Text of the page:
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Autogenic training for hypertension

Clinical bottom line: There are no rigorously designed trials to show whether autogenic training is capable of reducing blood pressure in hypertensive patients. The studies were methodologically flawed and extremely small.

Autogenic training is a kind of relaxation technique which involves passive concentration and psychophysiological stimuli. There are six standard exercises to aid relaxation, increase warmth in the abdominal region and cool the cranial region. The technique takes about eight weeks to learn effectively and sessions three times daily are encouraged. It is used for a variety of conditions, including the treatment of hypertension.


Systematic review:

Kanji N, White AR, Ernst E. Anti-hypertensive effects of autogenic training: A systematic review. Perfusion 1999; 12: 279-282.

Date review completed: 1997/8

Number of trials included: Five

Number of patients: (275 total)

Control groups: placebo, biofeedback, spa treatment, progressive relaxation.

Main outcomes: change in blood pressure.

Inclusion criteria were published or unpublished trial which assessed autogenic training in the treatment of hypertension. MEDLINE, PsychLit, CINAHL and CISCOM (all years to 1997/8) were searched for relevant studies. Bibliographies of retrieved reports, reviews, textbooks and the Library of the British Autogenic Society were checked for additional studies. Information was extracted in a pre-defined manner. A descriptive anlaysis was conducted.


Five trials were included: three were randomised, two were not. The number of sessions ranged between 2-10 per week with a duration of 15-90 minutes (when stated) for up to 10 weeks (in one study). A six month training regime plus home practice thereafter was used in one randomised study. Most trials recommended daily home practice. Follow-up ranged between two months to five years.

Randomised studies (225 patients):

All three randomised trials showed a significant reduction in systolic blood pressure with autogenic training compared with no treatment, one also showed a significant reduction in diastolic blood pressure. Similar results were shown for biofeedback and progressional relaxation. One of these studies used a placebo group in addition to a no treatment group. A significant reduction in blood pressure was reported with placebo, which means that autogenic training was no more effective than placebo in this trial.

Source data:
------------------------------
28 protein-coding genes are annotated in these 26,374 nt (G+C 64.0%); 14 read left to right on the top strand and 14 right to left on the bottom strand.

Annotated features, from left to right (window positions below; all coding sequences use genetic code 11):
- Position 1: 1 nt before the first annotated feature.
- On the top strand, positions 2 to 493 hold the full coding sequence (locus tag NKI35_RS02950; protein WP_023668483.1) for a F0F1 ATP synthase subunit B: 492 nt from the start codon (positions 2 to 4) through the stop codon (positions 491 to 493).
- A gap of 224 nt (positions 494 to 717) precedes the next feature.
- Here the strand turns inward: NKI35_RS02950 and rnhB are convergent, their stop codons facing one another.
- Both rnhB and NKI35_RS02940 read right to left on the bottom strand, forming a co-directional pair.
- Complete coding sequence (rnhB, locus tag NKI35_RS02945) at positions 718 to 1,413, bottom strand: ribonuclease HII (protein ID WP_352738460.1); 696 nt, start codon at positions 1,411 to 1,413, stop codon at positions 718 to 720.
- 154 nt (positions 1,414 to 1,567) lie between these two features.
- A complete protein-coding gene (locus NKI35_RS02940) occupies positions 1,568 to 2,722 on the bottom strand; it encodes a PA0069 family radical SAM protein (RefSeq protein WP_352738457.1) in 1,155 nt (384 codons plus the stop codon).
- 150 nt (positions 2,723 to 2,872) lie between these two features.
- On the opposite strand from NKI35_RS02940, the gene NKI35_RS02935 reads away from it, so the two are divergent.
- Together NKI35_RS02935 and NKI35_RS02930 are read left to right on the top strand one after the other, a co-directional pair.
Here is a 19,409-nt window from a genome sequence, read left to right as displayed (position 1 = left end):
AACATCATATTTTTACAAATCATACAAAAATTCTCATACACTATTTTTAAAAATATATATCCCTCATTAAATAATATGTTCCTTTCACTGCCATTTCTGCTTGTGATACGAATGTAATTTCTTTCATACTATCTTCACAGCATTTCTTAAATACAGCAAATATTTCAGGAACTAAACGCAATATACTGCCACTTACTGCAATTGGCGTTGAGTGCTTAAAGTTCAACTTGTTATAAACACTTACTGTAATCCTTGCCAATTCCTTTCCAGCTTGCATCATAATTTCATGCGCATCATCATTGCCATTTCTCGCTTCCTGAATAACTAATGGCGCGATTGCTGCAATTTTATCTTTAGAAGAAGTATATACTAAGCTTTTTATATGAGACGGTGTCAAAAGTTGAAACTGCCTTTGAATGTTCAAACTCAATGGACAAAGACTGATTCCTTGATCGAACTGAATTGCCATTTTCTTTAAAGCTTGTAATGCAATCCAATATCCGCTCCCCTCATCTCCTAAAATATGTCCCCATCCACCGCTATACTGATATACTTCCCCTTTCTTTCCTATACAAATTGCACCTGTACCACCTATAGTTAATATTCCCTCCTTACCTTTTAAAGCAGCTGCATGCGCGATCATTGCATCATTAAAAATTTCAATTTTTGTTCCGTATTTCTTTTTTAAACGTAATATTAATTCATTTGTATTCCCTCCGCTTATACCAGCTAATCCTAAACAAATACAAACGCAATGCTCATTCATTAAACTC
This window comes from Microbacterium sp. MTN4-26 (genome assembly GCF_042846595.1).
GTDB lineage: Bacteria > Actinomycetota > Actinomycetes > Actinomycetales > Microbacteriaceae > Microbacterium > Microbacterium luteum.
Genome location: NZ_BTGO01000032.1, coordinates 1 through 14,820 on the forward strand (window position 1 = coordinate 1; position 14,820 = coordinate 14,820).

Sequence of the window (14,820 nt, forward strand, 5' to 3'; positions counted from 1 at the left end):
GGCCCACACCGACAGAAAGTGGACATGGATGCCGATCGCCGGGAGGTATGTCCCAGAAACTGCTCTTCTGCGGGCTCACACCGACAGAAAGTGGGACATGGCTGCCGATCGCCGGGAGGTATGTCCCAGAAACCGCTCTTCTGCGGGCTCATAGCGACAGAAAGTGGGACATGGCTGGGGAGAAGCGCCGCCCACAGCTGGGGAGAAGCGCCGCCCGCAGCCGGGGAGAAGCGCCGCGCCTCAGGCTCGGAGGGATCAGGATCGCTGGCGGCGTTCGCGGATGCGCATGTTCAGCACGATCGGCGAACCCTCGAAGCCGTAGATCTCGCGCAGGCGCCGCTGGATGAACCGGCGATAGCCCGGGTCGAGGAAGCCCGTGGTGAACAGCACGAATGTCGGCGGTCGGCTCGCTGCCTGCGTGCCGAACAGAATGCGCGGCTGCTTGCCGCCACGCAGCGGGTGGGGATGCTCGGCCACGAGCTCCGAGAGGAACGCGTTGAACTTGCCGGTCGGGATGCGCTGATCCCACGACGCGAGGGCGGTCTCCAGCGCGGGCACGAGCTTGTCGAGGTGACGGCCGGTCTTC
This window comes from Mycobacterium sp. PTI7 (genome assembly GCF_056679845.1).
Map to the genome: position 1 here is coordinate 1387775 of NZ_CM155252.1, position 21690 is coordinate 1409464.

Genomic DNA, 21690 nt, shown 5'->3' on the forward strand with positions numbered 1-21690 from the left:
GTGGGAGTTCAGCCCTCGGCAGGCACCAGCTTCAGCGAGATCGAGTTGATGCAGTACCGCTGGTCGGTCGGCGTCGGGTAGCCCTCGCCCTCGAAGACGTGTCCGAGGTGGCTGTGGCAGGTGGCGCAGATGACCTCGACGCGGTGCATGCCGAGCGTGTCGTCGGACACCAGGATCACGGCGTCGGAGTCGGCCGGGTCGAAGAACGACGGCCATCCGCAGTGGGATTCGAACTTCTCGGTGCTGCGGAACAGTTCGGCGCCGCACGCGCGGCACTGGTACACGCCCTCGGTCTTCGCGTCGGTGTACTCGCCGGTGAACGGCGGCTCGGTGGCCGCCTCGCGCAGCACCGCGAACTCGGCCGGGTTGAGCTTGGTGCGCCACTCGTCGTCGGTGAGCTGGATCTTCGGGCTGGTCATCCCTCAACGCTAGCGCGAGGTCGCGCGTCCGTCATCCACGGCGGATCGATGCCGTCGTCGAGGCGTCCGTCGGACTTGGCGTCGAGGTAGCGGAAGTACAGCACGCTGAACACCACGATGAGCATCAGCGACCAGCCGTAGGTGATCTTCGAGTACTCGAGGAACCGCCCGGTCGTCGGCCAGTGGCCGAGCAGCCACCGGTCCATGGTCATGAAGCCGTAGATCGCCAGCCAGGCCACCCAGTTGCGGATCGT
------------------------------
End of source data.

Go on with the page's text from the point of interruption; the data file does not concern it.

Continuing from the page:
Nonrandomised studies (50 patients):

One compared autogenic training and spa treatment with no treatment and found no significant difference in change in blood pressure or any other variable over two months. One compared autogenic training with placebo (packaged like Atenolol) over eight months and found a significant reduction in systolic and diastolic blood pressure, but only six patients were practising autogenic training at the eight month assessment.

Adverse effects

The reviewers' made no mention of adverse effects.



The reviewers' pointed out methodological flaws in these studies: only two used all six exercises that make up autogenic training; the range of blood pressure readings was not stated in some studies; blood pressure readings were obtained in an inconsistent fashion and it was unclear who had taken them (patient or observer); different outcomes were assessed; levels of compliance with the regimen would also be difficult to assess. In addition all of these studies were small, particularly those which were not randomised, and none were blind. This means that they lacked the power to give a true result and were open to bias. These studies tell us very little about whether autogenic training works in this context.

Further reading

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